Leadership isn't about mastering skills, or even mastering others. To be a good leader, first you need to master yourself.

Or, as Konnikova writes:

"One of the most important lessons of poker strategy, intimately connected to self-assessment, is this: sometimes, it’s the hands you don’t play that win you the title. We remember the hero calls. What about the hero folds? What you don’t do rather than what you do—that can be greatness. The art of letting go can be the truly strong one. Acknowledging when you’re behind rather than continuing to put good money after bad. Acknowledging when the landscape has shifted and you need to make a shift yourself as a result."

Just as I wrote last week (in "Honor and Duty") regarding how we can see results from actions not taken as well as from actions taken.

Leadership strategy and poker strategy

In addition to principles of emotional intelligence, other strategic leadership activities stuck out to me. Here are a few.

Position is king.

If you're last to bet, you have the benefit of all of the other moves before yours. You have the power. If you wait to listen to everyone in the room or for other competitors to make a first move, you have the advantage of more information.

Mindful vs. mindless activity.

There are always possibilities and choices. Making a decision based on informed choices is mindful; making decisions on a whim or because you feel you have to is mindless.

Your strategy should be flexible.

Values and vision are set, but strategies change. Strategies consist of a system or a process that is informed by experience  and need to be updated with real-time feedback.

Area of expertise matters.

It pays to specialize sometimes. An analogy comes from the most effective hunter in the animal world. It's not the cheetah, lion or wolf; it's the dragonfly. Why? Because the dragonfly has evolved a sense of vision where it can detect the slightest variation in movement by its prey. It gives the dragonfly a 95% effective kill rate. If you spend time to develop a skill in a particular area, it can make the difference between victory and defeat.

Experience is required.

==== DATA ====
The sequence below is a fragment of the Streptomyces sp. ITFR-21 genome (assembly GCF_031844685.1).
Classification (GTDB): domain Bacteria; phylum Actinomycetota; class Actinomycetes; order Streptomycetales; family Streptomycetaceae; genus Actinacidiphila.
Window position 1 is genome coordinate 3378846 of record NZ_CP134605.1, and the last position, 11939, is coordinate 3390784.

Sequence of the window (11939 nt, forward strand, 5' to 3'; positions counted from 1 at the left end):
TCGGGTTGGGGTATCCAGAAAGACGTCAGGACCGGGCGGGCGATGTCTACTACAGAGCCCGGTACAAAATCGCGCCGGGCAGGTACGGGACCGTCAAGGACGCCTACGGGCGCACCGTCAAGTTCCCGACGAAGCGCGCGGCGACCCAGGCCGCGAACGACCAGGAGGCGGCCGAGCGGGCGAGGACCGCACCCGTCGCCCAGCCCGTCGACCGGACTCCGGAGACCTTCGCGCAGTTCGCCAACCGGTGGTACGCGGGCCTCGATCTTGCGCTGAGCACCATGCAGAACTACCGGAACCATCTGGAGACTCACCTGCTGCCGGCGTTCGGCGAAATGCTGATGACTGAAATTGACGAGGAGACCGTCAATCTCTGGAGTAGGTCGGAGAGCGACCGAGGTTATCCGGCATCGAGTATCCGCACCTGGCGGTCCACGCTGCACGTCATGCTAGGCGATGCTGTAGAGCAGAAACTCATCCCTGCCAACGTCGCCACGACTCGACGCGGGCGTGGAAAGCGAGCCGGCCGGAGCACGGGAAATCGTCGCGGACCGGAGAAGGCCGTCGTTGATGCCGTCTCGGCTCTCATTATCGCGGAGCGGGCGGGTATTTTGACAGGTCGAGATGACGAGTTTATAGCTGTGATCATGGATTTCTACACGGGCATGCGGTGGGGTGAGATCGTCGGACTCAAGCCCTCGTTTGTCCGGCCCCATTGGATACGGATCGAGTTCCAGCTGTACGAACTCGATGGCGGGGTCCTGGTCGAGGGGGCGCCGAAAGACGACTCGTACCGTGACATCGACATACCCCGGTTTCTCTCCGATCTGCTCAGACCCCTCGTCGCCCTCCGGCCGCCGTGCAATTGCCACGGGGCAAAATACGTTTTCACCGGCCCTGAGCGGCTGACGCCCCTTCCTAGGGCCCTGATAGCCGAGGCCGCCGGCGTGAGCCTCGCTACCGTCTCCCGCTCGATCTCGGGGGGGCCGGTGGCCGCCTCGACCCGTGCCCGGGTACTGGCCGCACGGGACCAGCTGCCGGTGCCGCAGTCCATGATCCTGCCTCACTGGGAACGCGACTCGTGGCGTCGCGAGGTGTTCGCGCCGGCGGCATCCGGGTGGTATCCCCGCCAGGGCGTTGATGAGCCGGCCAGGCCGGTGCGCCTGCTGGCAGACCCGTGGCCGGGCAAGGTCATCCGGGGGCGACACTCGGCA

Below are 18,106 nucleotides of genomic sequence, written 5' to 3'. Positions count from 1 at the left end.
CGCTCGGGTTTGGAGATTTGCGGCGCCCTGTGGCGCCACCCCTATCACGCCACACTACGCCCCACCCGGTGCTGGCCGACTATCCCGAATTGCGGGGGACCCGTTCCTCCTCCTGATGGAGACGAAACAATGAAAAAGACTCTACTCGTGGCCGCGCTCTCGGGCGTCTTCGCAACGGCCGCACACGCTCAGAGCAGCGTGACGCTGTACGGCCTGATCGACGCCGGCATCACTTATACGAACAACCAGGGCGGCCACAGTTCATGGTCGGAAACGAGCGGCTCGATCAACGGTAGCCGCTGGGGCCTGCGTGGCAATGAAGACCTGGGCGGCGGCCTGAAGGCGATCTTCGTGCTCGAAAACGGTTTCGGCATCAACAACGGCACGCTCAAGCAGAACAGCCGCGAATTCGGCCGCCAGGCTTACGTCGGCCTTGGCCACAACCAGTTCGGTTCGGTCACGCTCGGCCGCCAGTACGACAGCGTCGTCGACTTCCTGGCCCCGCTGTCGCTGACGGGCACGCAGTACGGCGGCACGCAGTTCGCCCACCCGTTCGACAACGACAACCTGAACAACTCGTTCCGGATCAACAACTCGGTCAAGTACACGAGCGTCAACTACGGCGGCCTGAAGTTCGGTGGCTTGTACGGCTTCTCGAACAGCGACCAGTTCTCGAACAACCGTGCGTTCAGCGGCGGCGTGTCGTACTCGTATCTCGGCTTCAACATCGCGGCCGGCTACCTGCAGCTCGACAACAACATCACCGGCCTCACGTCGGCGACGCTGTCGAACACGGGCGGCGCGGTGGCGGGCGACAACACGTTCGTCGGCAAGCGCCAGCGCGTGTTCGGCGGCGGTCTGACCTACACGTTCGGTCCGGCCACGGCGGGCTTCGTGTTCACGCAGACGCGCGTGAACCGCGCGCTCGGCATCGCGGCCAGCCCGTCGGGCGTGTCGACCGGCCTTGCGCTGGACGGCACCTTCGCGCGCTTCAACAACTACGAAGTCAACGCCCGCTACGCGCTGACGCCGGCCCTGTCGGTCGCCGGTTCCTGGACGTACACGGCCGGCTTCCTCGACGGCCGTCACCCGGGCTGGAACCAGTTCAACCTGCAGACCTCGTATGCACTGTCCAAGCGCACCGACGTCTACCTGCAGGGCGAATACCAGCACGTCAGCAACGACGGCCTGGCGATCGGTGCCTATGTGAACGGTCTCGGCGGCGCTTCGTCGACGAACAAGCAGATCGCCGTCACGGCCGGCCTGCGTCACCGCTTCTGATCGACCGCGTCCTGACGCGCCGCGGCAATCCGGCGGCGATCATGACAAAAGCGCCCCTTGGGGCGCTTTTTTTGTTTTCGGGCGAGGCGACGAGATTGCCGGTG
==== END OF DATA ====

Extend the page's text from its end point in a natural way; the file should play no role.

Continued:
You don't rise to the top by just showing up and relying on luck and intuition. You need to put in the hours. To practice—sometimes for what feels like an eternity—before you're ready.

Pick your spots.

Know when to be aggressive and how to be aggressive. Always-on aggression isn't effective—particularly if your opponent expects it.

Focus on the process, not the results.

Don’t get hung up on failures, successes, or luck. The way we frame something affects our mindset and emotions, which in turn affects decisions we make. By saying or thinking that things happen to us, we avoid taking responsibility for our actions. "These are the seeds of resilience, of being able to overcome the bad beats that you can’t avoid and mentally position yourself to be prepared for the next time."

You need to pay attention.

Many things are happening around us, and we're tempted to chalk a few up to luck or market conditions. We can't control any of those things. What can we control? Our own behavior. Our reaction to things, as the Stoics teach us. "We can’t control the variance. We can’t control what happens. But we can control our attention and how we choose to deploy it."

Don't forget the why.

It's important to construct a narrative about your opponents (“In the game of poker, you’re a detective and a storyteller,” a mentor told Konnikova) while creating your own story at the same time. What's the story and why is someone doing it? Why are they making a move? Always ask yourself why someone is behaving a certain way.

The object of leadership

Mike Caro, professional poker player and author, asks his audiences, "What is the object of poker?" He may just as well ask "What is the object of life?" as poker, particularly in Konnikova's powerful storytelling style, is analogous to life. It's also analogous to leadership.

After many members of his audience make guesses related to money, Caro lays the truth on them: "The object of poker is making good decisions."

Anyone can make decisions; indeed, it's what we expect from leaders. Faced with choices—buy or sell, hire or fire, action or inaction—leaders make choices based on information at hand. More than the outcome, it's the process that matters. Leaders need to know—and in many cases need to justify—the reasoning behind their decisions. 

“In every tablet there are as many grains of luck as of any other drug. Even intelligence is rather an accident of Nature, and to say that an intelligent man deserves his rewards in life is to say that he is entitled to be lucky.” 

— E.B. White, 1943

It's sheer joy to follow Maria's journey, to be invited into her inner thoughts and insights that she shares en route, and to drink in the references from literature, philosophy, and psychology that she liberally and effortlessly incorporates.

The wonderful surprise is that even though she realizes that fortune is a fickle thing, gossamer-like in nature, she still manages to bend it ever so slightly (for that's all that's required in poker) to her advantage.

All it requires is patience, fortitude, the ability to observe our environment and ask why, and the willingness to do the hard work and spend time reflecting.

For it's reflection that gives us the ability to hit pause or reset. And it's reflection that allows us to achieve self-awareness.

For that is where our potential lies.

This originally appeared in the June 24 issue of the Timeless & Timely newsletter. What are you missing? To see this issue in its entirety, with entertaining and thoughtful links, recommendations, and more, please click here